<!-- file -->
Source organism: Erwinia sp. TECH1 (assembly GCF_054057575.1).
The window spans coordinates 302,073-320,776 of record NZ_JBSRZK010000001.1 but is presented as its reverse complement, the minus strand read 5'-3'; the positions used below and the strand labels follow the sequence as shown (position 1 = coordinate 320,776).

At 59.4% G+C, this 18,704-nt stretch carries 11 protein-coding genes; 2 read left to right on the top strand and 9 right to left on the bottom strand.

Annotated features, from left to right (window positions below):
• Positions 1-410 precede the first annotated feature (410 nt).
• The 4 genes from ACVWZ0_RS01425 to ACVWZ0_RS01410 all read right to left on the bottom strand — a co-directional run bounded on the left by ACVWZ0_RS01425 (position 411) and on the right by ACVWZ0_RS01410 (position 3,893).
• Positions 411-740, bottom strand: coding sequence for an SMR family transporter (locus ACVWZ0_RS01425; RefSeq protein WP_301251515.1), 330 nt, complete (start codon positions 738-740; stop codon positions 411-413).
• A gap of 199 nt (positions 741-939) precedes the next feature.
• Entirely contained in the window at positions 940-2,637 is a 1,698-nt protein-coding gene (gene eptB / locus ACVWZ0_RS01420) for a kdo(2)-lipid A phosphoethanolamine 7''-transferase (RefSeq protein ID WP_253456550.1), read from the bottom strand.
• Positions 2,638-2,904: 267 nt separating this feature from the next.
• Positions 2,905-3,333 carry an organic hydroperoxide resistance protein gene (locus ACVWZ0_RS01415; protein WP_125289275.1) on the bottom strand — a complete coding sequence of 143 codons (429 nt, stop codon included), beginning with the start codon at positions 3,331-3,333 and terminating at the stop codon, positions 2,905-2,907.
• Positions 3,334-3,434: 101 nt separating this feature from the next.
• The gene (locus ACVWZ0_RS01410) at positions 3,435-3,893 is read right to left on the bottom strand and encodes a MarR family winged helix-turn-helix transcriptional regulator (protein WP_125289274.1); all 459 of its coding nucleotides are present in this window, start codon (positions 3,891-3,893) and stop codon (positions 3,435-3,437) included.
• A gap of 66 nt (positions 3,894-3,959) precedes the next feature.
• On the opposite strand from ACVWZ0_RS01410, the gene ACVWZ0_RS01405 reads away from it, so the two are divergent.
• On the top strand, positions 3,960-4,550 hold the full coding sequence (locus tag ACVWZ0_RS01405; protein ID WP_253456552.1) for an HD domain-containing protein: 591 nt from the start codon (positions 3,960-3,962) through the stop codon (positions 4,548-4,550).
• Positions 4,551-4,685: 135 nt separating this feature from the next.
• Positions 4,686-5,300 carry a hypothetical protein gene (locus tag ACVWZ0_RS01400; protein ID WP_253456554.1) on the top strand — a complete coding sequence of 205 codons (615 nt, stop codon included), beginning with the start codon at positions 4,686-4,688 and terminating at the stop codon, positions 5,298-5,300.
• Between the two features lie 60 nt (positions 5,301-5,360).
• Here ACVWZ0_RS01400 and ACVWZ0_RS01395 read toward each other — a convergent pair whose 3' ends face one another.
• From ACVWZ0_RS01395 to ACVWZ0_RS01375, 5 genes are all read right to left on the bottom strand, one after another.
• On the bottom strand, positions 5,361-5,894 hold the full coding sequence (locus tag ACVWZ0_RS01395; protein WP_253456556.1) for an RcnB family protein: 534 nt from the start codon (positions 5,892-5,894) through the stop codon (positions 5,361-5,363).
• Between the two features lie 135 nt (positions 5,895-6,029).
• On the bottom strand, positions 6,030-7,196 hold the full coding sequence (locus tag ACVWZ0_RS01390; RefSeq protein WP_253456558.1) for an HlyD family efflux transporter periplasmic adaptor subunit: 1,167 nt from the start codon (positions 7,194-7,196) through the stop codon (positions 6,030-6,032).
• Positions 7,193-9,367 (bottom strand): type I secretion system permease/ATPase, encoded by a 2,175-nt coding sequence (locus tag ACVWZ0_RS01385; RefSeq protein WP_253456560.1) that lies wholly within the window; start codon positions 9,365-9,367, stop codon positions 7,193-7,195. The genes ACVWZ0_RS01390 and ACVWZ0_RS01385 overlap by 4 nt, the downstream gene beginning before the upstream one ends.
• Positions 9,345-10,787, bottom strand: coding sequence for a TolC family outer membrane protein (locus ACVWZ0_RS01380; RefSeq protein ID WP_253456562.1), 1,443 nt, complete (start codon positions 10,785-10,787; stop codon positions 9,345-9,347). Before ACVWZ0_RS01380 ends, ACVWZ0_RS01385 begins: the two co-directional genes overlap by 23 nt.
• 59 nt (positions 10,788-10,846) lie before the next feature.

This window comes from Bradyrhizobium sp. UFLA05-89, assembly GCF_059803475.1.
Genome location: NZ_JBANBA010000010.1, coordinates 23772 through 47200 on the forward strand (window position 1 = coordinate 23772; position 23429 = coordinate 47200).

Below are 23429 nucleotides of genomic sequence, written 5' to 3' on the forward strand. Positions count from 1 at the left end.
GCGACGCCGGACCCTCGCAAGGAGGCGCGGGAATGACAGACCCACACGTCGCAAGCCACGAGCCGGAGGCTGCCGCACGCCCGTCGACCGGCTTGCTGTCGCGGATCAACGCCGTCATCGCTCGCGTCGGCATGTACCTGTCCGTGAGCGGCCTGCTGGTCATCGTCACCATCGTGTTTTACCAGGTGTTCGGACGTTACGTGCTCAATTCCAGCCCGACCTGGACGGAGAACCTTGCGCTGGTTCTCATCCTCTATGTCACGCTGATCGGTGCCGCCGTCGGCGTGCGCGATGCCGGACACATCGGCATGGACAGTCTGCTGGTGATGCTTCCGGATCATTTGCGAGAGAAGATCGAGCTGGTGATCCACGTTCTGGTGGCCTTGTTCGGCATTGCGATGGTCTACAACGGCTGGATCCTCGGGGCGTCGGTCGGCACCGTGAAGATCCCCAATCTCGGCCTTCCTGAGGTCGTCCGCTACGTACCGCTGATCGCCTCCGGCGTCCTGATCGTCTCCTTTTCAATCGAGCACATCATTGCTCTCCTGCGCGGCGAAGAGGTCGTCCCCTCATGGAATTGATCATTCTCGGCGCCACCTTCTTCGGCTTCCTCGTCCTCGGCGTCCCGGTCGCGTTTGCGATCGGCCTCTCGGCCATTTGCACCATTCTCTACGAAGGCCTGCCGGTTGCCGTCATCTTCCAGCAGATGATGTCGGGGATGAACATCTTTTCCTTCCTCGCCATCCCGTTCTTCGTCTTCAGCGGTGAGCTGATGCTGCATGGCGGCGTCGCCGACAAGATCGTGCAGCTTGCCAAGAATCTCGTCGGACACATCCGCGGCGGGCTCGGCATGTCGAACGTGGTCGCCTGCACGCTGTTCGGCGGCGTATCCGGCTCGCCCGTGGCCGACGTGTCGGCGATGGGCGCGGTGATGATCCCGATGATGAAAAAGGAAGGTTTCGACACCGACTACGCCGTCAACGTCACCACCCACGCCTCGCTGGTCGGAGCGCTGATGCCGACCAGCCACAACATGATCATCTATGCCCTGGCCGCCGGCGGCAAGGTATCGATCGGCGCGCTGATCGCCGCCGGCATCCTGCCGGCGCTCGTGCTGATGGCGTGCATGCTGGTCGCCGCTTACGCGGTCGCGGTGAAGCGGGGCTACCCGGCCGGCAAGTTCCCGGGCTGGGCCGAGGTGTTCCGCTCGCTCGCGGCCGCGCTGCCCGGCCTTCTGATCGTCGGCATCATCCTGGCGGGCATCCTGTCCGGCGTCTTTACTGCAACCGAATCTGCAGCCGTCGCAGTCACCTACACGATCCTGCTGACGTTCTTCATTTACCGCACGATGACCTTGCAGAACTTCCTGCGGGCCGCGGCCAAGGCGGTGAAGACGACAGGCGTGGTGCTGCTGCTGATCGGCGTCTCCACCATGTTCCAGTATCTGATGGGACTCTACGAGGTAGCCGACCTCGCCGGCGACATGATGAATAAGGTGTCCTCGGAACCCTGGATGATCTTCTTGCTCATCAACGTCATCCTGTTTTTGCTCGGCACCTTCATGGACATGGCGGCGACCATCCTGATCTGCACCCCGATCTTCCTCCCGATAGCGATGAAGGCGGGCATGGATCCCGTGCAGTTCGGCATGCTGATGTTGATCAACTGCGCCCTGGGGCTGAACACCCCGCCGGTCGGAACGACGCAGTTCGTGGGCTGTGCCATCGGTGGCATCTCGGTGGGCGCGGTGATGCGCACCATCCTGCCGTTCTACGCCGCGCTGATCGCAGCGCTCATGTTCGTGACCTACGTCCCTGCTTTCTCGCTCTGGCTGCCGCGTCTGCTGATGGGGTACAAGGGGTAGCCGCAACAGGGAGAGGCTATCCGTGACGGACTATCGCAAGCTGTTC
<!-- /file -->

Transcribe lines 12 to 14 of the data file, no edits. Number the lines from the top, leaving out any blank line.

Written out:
• Positions 3,334-3,434: 101 nt separating this feature from the next.
• The gene (locus ACVWZ0_RS01410) at positions 3,435-3,893 is read right to left on the bottom strand and encodes a MarR family winged helix-turn-helix transcriptional regulator (protein WP_125289274.1); all 459 of its coding nucleotides are present in this window, start codon (positions 3,891-3,893) and stop codon (positions 3,435-3,437) included.
• A gap of 66 nt (positions 3,894-3,959) precedes the next feature.